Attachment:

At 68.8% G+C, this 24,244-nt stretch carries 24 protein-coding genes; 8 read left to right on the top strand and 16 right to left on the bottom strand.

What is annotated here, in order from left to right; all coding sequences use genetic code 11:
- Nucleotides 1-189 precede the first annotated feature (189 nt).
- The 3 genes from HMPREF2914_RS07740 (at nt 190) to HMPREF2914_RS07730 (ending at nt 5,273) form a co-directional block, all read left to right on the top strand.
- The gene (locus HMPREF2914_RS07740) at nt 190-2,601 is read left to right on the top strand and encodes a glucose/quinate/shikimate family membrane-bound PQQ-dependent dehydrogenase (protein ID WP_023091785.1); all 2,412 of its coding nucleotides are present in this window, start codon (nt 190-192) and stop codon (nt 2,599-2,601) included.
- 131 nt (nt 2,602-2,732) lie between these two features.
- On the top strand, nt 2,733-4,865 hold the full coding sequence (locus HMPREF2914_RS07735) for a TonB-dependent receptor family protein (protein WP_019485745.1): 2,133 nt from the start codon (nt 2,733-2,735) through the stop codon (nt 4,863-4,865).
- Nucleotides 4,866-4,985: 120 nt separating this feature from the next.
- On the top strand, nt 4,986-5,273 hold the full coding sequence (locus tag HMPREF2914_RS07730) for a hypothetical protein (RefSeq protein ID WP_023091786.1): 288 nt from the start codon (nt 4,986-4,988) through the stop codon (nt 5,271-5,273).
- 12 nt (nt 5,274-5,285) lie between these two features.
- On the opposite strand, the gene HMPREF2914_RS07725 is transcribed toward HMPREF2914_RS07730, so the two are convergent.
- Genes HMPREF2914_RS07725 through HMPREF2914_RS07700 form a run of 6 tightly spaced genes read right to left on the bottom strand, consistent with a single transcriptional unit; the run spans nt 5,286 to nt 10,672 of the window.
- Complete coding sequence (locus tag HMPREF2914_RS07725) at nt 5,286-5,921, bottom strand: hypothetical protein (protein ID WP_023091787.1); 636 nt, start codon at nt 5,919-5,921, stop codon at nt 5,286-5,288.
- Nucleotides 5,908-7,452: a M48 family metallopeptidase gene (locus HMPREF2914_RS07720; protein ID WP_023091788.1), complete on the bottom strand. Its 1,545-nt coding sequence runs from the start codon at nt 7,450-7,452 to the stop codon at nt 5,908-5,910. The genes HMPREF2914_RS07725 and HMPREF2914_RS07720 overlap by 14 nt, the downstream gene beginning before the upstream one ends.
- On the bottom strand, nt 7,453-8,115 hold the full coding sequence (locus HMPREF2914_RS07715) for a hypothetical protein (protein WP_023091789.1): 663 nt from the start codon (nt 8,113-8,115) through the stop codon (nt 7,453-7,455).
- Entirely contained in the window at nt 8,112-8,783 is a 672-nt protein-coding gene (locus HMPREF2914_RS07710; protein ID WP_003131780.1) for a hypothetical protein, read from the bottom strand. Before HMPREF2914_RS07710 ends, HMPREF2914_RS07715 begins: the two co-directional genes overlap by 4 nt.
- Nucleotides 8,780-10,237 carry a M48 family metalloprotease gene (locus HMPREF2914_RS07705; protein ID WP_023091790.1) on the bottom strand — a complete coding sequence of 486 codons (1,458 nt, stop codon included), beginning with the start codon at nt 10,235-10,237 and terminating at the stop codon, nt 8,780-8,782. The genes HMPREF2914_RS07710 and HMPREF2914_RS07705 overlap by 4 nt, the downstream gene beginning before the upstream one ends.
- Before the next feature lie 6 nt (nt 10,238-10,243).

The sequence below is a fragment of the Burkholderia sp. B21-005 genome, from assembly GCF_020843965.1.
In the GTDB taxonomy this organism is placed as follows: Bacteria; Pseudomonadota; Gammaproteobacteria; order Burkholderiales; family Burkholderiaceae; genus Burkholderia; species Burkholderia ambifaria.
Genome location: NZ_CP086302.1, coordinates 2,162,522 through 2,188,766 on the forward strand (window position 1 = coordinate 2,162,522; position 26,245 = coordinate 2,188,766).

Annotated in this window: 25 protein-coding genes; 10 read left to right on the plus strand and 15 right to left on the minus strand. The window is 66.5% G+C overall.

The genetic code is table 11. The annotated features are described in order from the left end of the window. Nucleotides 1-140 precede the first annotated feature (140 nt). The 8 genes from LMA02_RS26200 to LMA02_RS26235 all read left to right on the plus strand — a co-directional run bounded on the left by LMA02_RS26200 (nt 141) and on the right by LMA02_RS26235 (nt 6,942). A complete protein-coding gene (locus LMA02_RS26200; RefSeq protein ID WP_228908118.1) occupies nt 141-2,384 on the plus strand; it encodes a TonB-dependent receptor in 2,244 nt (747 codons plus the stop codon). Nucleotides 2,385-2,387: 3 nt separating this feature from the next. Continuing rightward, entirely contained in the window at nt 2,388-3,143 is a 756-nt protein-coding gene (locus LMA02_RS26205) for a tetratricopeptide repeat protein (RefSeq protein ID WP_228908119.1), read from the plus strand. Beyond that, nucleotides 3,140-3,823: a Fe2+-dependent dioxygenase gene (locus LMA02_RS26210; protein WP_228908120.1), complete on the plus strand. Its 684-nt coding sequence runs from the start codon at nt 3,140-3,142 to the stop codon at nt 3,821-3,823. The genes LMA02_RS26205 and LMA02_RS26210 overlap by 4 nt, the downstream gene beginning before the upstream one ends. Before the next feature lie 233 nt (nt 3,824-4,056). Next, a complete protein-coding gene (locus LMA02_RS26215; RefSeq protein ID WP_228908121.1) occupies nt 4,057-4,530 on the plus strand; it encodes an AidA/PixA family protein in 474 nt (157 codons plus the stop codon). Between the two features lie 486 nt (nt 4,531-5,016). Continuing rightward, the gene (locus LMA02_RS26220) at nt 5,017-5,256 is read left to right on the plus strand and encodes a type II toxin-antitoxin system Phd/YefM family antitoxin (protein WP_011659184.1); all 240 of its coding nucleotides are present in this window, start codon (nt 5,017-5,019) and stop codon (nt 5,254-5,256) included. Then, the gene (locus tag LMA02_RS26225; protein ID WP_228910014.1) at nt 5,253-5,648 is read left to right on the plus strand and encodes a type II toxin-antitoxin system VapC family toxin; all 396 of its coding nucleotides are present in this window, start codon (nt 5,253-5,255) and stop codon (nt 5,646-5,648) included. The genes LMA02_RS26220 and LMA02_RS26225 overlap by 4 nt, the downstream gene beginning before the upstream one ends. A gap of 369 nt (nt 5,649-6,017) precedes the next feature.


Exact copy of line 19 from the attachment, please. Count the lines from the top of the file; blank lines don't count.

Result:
The sequence below is a fragment of the Burkholderia sp. B21-005 genome, from assembly GCF_020843965.1.